82 Tribe, LH, ‘The Puzzling Persistence of Process-Based Constitutional Theories’ (1980) 89 YaleLJ 1063, 1064Google Scholar. In the same article he said: ‘even the constitution's most procedural prescriptions cannot be adequately understood, much less applied, in the absence of a developed theory of fundamental rights that are secured to persons against the state—a theory whose derivation demands … controversial substantive choices…’ Ibid 1067. Also Bone, RG, ‘Making Effective Rules: The Need for Procedure Theory’ (2008) 61 OklaLRev 319, 329, 334Google Scholar.
84 Bone, RG, ‘Rethinking the “Day in Court” Ideal and Nonparty Preclusion’ (1992) 68 NYULR 193, 282Google Scholar.
87 Formulated differently, the international obligation cannot guarantee the content of any substantive right in domestic law. This principle has been reinforced on many occasions in relation to art 6 of the European Convention on Human Rights: H v Belgium, ECHR Case No 8950/80, Judgment of 30 November 1987; R (Kehoe) v Secretary of State for Work and Pensions  1 AC 42 (in relation to civil rights); R v G  1 WLR 1379 (in relation to the criminal law).
89 Freeman (n 1) 264, 292–3, 299. It should be noted that even if the standard is to ensure that domestic procedural rules are followed then this has value in upholding the principle of legality. If the standard is to impose limitations on the possible range of procedures that can be prescribed by legislatures then obviously this goes further than securing the principle of legality. The expansive interpretation is favoured by the US Supreme Court in respect of the due process clause: Murray's Lessee v Hoboken Land & Improvement Co, 59 US (18 How) 272 (1856). See generally on substantive due process: Dixon, RG, ‘The “New” Substantive Due Process and the Democratic Ethic: A Prolegomenon’ (1976) BYULRev 43, 84Google Scholar; Tribe, LH, ‘Substantive Due Process’ in Levy, L (ed), Encyclopedia of American Constitutional Law (1986)Google Scholar.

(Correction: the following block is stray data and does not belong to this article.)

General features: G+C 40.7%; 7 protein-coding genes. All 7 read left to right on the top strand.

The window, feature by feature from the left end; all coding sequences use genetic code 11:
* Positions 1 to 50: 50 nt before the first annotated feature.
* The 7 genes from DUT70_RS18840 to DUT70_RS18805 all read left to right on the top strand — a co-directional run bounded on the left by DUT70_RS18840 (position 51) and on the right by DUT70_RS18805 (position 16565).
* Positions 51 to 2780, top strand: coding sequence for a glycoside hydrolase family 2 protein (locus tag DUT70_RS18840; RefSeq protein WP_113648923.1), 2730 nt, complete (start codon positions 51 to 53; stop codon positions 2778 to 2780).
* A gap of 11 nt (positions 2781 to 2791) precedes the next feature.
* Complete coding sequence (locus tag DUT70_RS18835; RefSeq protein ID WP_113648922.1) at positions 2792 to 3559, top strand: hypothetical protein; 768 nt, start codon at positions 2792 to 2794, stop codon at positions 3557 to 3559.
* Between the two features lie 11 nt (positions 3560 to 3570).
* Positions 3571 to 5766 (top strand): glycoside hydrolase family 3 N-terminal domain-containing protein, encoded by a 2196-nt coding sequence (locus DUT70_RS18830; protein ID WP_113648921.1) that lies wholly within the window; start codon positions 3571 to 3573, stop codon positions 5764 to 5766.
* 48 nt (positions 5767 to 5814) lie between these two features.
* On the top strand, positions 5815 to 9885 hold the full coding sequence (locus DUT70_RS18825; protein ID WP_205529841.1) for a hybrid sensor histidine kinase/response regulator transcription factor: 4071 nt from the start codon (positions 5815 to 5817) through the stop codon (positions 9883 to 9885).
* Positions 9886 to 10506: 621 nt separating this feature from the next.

90 Mathews v Eldridge, 424 US 319, 334–335 (1976). The Court decided that a hearing was not required based on these three factors.
91 Murray's Lessee v Hoboken Land & Improvement Co, 59 US (18 How) 272 (1856).
92 R Dworkin, ‘Principle, Policy, Procedure’ in A Matter of Principle (1985).
100 Dworkin (n 92) 89. Dworkin formulates the right as to procedures that attach the ‘correct importance’ to the risk of moral harm. For present purposes the right is formulated as the ‘appropriate level of importance’ to reflect the margin of appreciation that must be afforded by an international tribunal to its assessment of domestic laws.
109 The second arbitrator might be said to adhere to a ‘pure’ theory of procedural justice in the sense articulated by Rawls: Rawls, J, A Theory of Justice (Harvard University Press 1971) 86Google Scholar.
110 This has been the approach of courts interpreting art 6 of the ECHR when there has been excessive delay in rendering a judgment: the judgment will only be quashed if, apart from the excessive delay, it is not safe and it would be unfair to allow it to stand: Cobham v Frett  1 WLR 1775, 1783–1784 (PC); Bangs v Connex South Eastern Ltd  2 All ER 316 (CA).
111 For instance, the ECHR considers that the threshold for unreasonable delay for the purposes of art 6 of the ECHR is lower in criminal proceedings: Kalashnikov v Russia, ECHR Case No 27095/99, Judgment of 12 May 2002, para 132. It has also taken into account the fact that the defendant was detained in custody during the proceedings: Abdoella v Netherlands, ECHR Case No 12728/87, 25 November 1992, paras 18–25. In civil cases involving the important substantive rights such as the custody of children, the ECHR has also lowered the threshold for a violation of art 6: Nuutinen v Finland, ECHR Case No 32842/96, 27 June 2000. The importance of expediency in criminal proceedings was mentioned in investment cases: White Industries (n 15) para 10.4.14; Roussalis v Romania, Award of 7 December 2011, ICSID Case No ARB/06/1, para 602.
113 It is different, of course, in respect of international responsibility vis-à-vis States, which is why the ILC's Articles on State Responsibility are neutral on this point: Commentary to art 2, para 9 in J Crawford, The International Law Commission's Articles on State Responsibility (2002) 84.